In the report of the Bankruptcy Examiner, Fuld and his cohorts explained that Lehman decided to invest in mortgages that it had previously bought for resale through securitization. Rather than moving the mortgages, those individuals all maintained that Lehman should store them, i.e., the storage strategy. Would you believe GM if they decided to invest in this own cars in a slow market? Would you believe Walmart if they said that a high balance in the inventory was because they wanted higher inventories? So why did anyone believe Lehman that it was investing in mortgages? Especially with the leverage.

    Basically, Fuld and his cohorts just lied. Lehman did not decide to invest in the mortgages. This is the exact time that everyone else in the market decided not to invest in mortgages. Lehman had acquired a vast amount of mortgages as a result of its ownership of a subprime mortgage lender and its activities of securitizing those and other mortgages. And nobody was buying the securitized instruments any more. And, Lehman couldn’t unload those mortgages except at a very large loss.

    So what did Lehman do? They valued the securities based on phony estimations of cash flow rather than what they would have gotten had they unloaded those securities. If they properly valued the securities based on what they would have gotten if they were resold, they would have been insolvent in 2007. And, they wouldn’t have been able to pay bonuses of more than $5 billion in 2007.

  24. MichaelC

    Amd here’s one more piece for readers interested in an overview of fraud controls and their effectiveness and why its critical to enforce SOX.

    Where There’s Smoke, There’s Fraud

    The relevant bit is that the Key fraud deterrent is tone at the top. Exactly the reason that SOX violations by top management must be persued.

    The tone at the top, at least re the banks will not change till real fear grips the CEO and CFO. Once that threat is made real the effectiveness of the fraud controls will improve.

    The stats proved in the article by the Kroll study are pretty discouraging, but not surprising as long as the top of the house gets off scot free.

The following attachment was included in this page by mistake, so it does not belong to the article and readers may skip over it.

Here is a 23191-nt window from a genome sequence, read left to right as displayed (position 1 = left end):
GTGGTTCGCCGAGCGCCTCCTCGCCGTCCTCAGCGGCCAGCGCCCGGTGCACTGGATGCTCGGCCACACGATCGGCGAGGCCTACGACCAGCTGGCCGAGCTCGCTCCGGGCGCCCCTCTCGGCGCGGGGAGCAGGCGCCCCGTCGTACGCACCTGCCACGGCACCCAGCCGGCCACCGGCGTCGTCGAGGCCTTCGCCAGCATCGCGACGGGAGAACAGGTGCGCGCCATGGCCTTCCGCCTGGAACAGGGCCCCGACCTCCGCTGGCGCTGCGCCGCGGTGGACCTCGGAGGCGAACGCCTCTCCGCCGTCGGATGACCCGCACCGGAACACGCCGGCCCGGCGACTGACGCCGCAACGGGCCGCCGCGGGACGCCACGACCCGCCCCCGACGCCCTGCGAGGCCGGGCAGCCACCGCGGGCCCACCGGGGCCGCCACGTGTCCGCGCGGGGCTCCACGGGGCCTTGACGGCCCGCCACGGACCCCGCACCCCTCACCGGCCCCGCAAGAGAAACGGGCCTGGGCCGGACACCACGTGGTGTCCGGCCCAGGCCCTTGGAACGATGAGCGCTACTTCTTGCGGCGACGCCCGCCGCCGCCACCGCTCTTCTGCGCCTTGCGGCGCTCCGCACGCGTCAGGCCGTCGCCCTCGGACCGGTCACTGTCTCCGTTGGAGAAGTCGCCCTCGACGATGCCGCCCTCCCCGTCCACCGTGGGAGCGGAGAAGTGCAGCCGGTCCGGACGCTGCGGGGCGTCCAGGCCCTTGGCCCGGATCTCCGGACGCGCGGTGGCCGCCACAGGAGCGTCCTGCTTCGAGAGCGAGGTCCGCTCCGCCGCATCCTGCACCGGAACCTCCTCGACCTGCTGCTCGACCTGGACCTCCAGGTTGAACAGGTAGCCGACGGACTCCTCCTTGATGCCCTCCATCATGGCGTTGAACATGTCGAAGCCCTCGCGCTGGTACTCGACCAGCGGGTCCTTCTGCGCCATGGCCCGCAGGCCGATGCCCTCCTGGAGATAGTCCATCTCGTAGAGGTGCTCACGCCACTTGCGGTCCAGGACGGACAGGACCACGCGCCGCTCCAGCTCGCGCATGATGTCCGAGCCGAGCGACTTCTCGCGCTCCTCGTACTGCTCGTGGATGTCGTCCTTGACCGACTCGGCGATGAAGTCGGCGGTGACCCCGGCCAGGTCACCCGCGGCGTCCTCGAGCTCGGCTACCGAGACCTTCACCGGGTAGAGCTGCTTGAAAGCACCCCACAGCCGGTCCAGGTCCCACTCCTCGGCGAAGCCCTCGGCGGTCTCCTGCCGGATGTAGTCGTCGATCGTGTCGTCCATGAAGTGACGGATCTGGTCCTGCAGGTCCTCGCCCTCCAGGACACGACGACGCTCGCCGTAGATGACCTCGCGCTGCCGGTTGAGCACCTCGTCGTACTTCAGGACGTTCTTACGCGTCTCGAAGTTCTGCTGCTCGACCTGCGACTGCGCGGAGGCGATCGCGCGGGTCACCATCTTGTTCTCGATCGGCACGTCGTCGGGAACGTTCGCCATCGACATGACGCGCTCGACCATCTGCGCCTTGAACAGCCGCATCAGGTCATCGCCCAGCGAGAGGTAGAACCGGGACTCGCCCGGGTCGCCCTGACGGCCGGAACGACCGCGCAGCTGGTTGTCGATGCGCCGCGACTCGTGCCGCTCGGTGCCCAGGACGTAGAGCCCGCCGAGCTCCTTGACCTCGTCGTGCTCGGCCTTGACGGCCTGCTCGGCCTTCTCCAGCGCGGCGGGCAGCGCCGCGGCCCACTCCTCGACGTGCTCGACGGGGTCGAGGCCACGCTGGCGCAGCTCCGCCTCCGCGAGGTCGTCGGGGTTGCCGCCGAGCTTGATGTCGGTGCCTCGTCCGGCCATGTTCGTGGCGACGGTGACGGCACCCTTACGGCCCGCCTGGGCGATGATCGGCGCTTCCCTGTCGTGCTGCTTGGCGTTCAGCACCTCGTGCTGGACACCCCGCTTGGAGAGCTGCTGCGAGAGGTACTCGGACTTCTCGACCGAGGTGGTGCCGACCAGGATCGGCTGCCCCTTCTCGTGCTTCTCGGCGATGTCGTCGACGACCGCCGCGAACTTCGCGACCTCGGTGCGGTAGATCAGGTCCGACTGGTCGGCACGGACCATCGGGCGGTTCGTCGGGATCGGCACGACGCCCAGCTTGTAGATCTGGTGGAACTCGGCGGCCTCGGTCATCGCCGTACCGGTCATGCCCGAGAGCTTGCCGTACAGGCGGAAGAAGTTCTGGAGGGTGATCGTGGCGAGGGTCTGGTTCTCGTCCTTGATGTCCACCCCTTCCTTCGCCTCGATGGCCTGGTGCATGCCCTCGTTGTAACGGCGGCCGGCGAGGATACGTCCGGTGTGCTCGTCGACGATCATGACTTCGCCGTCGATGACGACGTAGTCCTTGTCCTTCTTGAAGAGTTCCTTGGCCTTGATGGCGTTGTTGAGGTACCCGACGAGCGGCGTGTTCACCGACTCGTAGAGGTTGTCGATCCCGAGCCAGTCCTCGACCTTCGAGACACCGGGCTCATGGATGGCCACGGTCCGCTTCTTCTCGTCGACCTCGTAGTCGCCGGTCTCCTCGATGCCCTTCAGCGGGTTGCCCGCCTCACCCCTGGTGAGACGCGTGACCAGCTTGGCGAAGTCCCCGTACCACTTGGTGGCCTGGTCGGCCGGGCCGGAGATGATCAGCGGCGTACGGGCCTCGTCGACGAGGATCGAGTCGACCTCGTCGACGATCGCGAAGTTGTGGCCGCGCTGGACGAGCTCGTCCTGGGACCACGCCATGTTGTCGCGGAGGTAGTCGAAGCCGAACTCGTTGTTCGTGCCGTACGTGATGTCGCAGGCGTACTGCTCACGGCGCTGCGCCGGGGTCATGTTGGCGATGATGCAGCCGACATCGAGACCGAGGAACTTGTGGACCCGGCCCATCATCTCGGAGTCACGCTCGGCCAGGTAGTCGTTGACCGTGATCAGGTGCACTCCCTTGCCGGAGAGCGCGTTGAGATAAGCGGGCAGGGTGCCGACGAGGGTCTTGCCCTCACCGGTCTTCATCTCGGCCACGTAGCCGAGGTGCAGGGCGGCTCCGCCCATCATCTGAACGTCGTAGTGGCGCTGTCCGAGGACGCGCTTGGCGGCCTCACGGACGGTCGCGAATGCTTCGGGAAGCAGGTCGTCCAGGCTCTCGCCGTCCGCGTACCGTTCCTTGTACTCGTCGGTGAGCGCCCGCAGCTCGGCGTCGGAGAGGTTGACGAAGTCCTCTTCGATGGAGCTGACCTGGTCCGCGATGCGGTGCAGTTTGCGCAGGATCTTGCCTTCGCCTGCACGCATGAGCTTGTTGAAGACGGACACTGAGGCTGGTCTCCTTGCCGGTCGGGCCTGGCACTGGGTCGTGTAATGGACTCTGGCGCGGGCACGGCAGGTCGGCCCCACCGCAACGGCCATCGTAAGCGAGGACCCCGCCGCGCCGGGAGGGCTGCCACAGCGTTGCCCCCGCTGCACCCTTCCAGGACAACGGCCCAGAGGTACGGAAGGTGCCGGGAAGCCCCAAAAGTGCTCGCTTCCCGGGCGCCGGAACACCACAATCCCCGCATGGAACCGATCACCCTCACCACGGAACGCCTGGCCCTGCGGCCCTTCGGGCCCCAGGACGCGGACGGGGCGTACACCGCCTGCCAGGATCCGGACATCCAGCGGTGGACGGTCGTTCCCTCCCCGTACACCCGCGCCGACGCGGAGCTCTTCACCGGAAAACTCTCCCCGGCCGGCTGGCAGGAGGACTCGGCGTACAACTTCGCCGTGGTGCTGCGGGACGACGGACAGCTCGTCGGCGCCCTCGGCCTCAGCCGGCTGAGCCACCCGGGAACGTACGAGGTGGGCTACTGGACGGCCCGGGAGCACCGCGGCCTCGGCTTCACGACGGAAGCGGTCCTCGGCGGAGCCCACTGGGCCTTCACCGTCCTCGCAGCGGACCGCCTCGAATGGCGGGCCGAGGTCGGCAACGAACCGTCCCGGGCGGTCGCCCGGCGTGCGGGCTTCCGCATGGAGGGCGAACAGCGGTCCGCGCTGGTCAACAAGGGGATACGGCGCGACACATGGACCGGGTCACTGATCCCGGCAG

25. 60sradical

    I would guess very few of us who comment on this blog can feel, really feel!…the daily pain and economic suffering of the Arab Working Class. If that dimension of pain or fear, such as WW2 and America in the 40s, pentrates our being, then the discussions will stop and the streets beckon, because then we are at bottom with little to lose.
    In the meantime, we, who comment must do so with an even greater intensity! Pump up the pitch on this very blog and never stop supporting Yves!! Do not give up trying to be heard! The streets await, but the timing is not here yet.

  26. psychohistorian

    I am a bit surprised that the following has not been suggested on this blog and in the comments:


    I am following them but I don’t think that it is a realistic approach given the money and power they are up against….at least in my lifetime. the fact that this organization is unknown on this blog speaks volumes of their chances against big money in the next election cycle….I hope I am wrong.

    Bringing the system to a halt is not going to be as big a problem as folks think. The heuristics of many social/economic systems are increasingly erratic and therefore fragile. The bigger problem is going to be what happens then. The rich are more ready for world revolution than those lighting the fuse. I think that there needs to be more time for education of the masses about where the pain comes from before the current system tanks. If it goes down too soon there will not be enough collective social pain to insure that the current egregiousness is eliminated from the system.

  27. CrankyFranky

    “So we’ll permit the cancer in our society to metastasize rather than threaten the power structure. But at least we citizens can make it clear, even if we cannot change the outcome, that we are not buying the canard that nothing can be done to fight this disease.” Just as “nowhereman”, I too have learned much from both Yves’ posts and from the dialogue from commentors. My thanks to you all. However, recently I’ve detected a tone of discontent, a groundswell of grumbling that whiffs of idealistic liberal flowerchild whining. Which is a good start.